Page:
Finding joy while fighting injustice
“Got joy?” might be a way to paraphrase the theme of this book by Mary Clark Moschella, who teaches pastoral care at Yale Divinity School. It’s an important question. More than one skeptic has wondered why God’s redeemed often look so dour.
Moschella notes that the subject of joy is “conspicuously missing” in many mainline churches, seminaries, and divinity schools. This absence is partly rooted in appropriate sensitivity to suffering and injustice: “In situations of great suffering, no one wants to encounter the ‘cheerful Christian’ saying, ‘Have a good day!’” As a preacher, I often found myself struggling with this dilemma at Christmas. Just when we’re ready to proclaim joy to the world, an airplane is blown out of the sky, leaving hundreds of families shocked and bereft. Or a terrible auto accident two days before Christmas gut punches a community and haunts its carols of joy.
But joy is so central to our scriptures and to the life of faith that Moschella is not willing to relinquish its importance and promise. She argues for reclaiming the centrality of joy in the life of faith, understanding it as “a counter-cultural emotion and a spiritual path that can strengthen our resolve to transform unjust social arrangements.” She cites Wendell Berry’s counsel, “Be joyful, though you have considered all the facts.”
To build her case, Moschella profiles five Christians whose lives witness to joy even as they confront suffering and injustice: Lutheran pastor Heidi Neumark, monk and writer Henri Nouwen, priest and founder of Homeboy Industries Gregory Boyle, lawyer and civil rights activist Pauli Murray, and physician and creator of Partners in Health Paul Farmer. Moschella shows how each of these Christians know and care for joy even as they experience suffering and engage injustice.
But they do so in various ways. Moschella highlights Neumark’s gift for stepping into new relationships in the South Bronx and leading her congregation in doing the same. With Nouwen, Moschella traces the persistent spiritual darkness and joyous light that walked hand in hand throughout his life until he found a kind of resolution as a member of the L’Arche community.
Boyle, a Jesuit priest known as “G” on the streets in Los Angeles, had to experience his own conversion to understand that “God loves and delights in human beings”—including him—before he could bring such grace to the often traumatized and shame-burdened lives of gang members. “Boyle understands the delighted love of God not as something to be earned, but as something to be discovered.”
An African American woman born in 1910, Murray fought injustice on multiple fronts and never shrank from the battle. Moschella shows how it was Murray’s very participation in struggles for racial equality and women’s rights that brought her a lifelong “sense of exhilaration and well-being.”
While Partners in Health operates on a different scale—a global one—there is a core to Farmer’s work that takes us back to Moschella’s beginning with Neumark—relationships as a matrix of joy. Medicine, as Farmer sees it, is not about “a short-term, one-way encounter, but about establishing lasting friendships and long-term medical services that honor the dignity and rights of people.” (One might wonder: Is this a crucial missing element in much-debated health care in the United States?)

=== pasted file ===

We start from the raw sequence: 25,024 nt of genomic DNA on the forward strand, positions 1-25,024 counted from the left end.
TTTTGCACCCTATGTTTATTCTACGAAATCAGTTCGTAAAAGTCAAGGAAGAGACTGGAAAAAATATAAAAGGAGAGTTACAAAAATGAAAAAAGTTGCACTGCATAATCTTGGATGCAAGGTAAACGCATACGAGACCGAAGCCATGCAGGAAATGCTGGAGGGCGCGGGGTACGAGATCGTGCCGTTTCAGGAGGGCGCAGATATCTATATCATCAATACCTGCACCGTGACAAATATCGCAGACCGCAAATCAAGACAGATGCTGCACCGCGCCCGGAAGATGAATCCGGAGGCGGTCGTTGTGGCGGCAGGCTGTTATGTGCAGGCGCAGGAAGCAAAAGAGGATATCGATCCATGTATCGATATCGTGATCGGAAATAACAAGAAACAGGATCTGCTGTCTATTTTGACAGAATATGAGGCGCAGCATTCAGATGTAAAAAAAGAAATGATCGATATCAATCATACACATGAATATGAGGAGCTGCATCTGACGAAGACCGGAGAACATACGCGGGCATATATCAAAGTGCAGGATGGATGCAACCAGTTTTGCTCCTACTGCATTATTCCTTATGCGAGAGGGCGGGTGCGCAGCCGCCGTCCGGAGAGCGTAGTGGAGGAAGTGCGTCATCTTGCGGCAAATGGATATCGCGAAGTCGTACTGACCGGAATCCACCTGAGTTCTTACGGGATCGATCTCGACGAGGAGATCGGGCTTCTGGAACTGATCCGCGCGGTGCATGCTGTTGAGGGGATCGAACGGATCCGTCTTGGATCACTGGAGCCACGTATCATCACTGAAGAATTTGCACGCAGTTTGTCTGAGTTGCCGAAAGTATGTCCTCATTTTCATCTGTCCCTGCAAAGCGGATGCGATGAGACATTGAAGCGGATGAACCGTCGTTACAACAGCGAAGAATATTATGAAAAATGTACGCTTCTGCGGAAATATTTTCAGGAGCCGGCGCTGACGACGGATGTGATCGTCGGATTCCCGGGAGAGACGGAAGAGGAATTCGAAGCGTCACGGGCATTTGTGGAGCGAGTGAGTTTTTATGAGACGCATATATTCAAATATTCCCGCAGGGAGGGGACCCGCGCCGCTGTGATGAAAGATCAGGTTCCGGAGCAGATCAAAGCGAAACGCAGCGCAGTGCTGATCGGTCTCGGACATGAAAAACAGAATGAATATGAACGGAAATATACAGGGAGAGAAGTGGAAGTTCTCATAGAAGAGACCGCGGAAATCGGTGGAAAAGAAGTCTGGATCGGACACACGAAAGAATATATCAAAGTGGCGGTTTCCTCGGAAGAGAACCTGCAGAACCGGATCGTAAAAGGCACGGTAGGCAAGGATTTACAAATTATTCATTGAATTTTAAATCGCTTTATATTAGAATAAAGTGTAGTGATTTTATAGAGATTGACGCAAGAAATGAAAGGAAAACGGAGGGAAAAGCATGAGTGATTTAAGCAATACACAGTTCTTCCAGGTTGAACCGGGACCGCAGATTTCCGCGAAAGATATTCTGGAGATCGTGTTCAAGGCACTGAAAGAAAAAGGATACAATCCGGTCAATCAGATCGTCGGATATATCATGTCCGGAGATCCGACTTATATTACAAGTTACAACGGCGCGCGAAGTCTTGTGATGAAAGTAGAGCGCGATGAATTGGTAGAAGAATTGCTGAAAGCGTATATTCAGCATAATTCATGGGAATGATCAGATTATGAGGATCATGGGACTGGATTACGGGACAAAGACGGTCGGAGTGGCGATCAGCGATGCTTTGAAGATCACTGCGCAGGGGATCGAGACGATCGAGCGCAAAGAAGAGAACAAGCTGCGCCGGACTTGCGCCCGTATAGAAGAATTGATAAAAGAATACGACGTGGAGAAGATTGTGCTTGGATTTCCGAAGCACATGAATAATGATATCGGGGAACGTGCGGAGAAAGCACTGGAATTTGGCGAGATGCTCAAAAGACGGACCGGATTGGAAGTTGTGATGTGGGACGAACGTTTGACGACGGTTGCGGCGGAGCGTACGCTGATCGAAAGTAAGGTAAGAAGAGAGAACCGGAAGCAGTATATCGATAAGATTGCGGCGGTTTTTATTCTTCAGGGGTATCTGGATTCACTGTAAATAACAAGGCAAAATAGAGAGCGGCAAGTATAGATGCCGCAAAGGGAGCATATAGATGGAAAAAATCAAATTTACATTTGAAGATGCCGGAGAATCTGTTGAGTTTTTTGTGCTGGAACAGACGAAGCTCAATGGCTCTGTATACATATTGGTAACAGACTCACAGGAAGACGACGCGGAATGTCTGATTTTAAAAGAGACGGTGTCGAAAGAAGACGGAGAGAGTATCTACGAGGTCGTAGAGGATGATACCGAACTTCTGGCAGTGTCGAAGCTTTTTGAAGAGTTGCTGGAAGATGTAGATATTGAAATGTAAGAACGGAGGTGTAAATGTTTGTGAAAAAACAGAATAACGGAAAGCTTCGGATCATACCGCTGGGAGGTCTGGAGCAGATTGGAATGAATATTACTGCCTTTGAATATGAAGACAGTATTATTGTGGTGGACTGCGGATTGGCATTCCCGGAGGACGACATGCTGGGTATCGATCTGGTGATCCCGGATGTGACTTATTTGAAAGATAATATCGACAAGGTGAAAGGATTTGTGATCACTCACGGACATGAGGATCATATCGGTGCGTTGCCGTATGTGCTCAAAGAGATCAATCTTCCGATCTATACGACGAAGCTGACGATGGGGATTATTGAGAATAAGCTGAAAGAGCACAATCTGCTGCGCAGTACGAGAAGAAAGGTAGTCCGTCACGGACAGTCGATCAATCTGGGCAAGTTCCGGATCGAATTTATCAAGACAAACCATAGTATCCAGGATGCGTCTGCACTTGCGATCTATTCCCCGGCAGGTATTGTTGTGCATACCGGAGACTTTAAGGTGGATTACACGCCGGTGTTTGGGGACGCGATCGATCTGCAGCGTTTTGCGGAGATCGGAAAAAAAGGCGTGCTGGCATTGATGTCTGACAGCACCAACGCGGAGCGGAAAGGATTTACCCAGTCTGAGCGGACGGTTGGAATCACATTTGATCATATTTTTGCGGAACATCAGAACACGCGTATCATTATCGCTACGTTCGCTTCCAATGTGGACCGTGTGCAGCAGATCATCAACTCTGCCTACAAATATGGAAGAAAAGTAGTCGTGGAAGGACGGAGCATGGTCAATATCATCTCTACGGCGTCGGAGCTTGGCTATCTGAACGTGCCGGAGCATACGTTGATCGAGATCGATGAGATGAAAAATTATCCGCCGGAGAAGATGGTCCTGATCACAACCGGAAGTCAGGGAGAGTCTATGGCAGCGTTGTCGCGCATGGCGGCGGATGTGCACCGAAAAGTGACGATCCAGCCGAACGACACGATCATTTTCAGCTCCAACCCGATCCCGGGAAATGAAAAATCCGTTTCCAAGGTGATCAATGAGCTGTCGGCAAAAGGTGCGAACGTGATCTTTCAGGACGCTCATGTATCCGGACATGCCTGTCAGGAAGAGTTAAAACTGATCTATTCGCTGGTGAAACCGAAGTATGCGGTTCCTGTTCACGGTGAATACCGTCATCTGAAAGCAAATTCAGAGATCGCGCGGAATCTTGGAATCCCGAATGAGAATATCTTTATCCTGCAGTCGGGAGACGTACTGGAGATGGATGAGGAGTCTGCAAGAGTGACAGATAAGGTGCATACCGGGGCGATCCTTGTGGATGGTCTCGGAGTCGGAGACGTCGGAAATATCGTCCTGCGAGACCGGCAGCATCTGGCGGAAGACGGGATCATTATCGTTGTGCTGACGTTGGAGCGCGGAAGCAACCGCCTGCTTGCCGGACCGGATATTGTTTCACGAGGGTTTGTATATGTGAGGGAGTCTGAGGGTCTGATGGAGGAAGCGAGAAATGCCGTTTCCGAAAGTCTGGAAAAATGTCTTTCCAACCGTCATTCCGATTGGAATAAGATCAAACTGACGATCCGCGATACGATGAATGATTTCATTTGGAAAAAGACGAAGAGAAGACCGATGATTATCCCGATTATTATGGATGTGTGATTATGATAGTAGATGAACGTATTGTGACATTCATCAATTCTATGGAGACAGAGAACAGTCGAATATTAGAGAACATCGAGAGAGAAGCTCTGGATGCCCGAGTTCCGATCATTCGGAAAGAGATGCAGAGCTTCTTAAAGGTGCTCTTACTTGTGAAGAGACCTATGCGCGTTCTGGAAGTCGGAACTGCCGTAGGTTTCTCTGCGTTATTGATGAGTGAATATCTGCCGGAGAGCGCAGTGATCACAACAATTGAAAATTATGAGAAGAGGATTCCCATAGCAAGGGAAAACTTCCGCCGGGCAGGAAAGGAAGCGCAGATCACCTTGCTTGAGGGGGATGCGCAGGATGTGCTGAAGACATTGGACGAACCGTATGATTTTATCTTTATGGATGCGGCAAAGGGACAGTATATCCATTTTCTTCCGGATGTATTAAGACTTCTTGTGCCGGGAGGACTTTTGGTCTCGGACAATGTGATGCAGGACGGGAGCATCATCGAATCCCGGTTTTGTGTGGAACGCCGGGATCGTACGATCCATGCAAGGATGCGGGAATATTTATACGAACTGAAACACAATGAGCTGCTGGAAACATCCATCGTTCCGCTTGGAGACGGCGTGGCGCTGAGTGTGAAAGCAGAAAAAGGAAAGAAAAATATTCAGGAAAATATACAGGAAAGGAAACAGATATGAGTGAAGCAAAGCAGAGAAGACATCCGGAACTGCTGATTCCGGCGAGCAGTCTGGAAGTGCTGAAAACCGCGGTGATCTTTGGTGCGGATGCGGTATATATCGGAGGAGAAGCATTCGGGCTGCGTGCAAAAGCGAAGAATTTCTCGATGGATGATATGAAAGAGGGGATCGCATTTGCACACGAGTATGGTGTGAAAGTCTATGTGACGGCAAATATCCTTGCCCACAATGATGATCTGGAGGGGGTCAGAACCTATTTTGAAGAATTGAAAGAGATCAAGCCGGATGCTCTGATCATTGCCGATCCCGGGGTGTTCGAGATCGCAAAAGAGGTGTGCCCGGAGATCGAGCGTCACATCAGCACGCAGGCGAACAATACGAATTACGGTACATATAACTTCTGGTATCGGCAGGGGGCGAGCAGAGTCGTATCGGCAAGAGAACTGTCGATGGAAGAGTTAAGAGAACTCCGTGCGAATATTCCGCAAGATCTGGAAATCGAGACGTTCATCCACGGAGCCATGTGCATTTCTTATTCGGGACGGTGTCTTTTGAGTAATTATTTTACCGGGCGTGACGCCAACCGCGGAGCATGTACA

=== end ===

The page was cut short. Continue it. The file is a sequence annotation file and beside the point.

Moschella’s portraits of these five Christians are powerful and suggestive, but still, one might wonder whether her exemplars are the exceptions rather than the rule. Each one is an extraordinary person, fully engaged in the work of healing and justice in the most challenging of circumstances. But what about more ordinary people? What about congregations and communities that are not so self-evidently at the crossroads of struggles for justice?
Or to return to questions posed earlier, why is joy conspicuously missing in many mainline congregations, in the culture of the institutions that prepare mainline leaders, and in the daily lives of many Christians? Is it our “sensitivity to suffering,” our desire to avoid superficial nostrums like “look on the bright side,” or something deeper?
My hunch is there is a deeper issue, one that isn’t easy to name but is quite common. Perhaps we harbor a secret fear that God does not truly delight in us, that we are not ourselves beloved by God, even that we are unlovable. So we seek love or acceptance by our own constant efforts to earn and deserve them. The sign of our constant effort, and thus of our deserving, is our weariness, exhaustion, unending to-do lists, crammed schedules, and self-sacrifice.
This issue is, of course, a very old one that assumes ever new guises. “While dominant cultural stories overvalue productivity, status, and accomplishment,” writes Moschella, “a theology of joy remembers that human worth is not dependent upon achievement, but is part of our condition as creatures issuing forth from the divine delight.”
In his work with members of gangs, Boyle has discovered how “the ‘no-matter-whatness’ of God dissolves the toxicity of shame and fills us with tender mercy.” Without minimizing the unique challenges of poverty or violence, I suspect it is not only gang members whose lives are haunted by the toxicity of shame. Caring for joy means allowing God to be God for us, permitting ourselves to discover and rest in God’s delight, and—having considered the facts—rejoicing in the goodness of God and the goodness of life. Living in such a way might be a radical transformation for many congregations and those who make them up.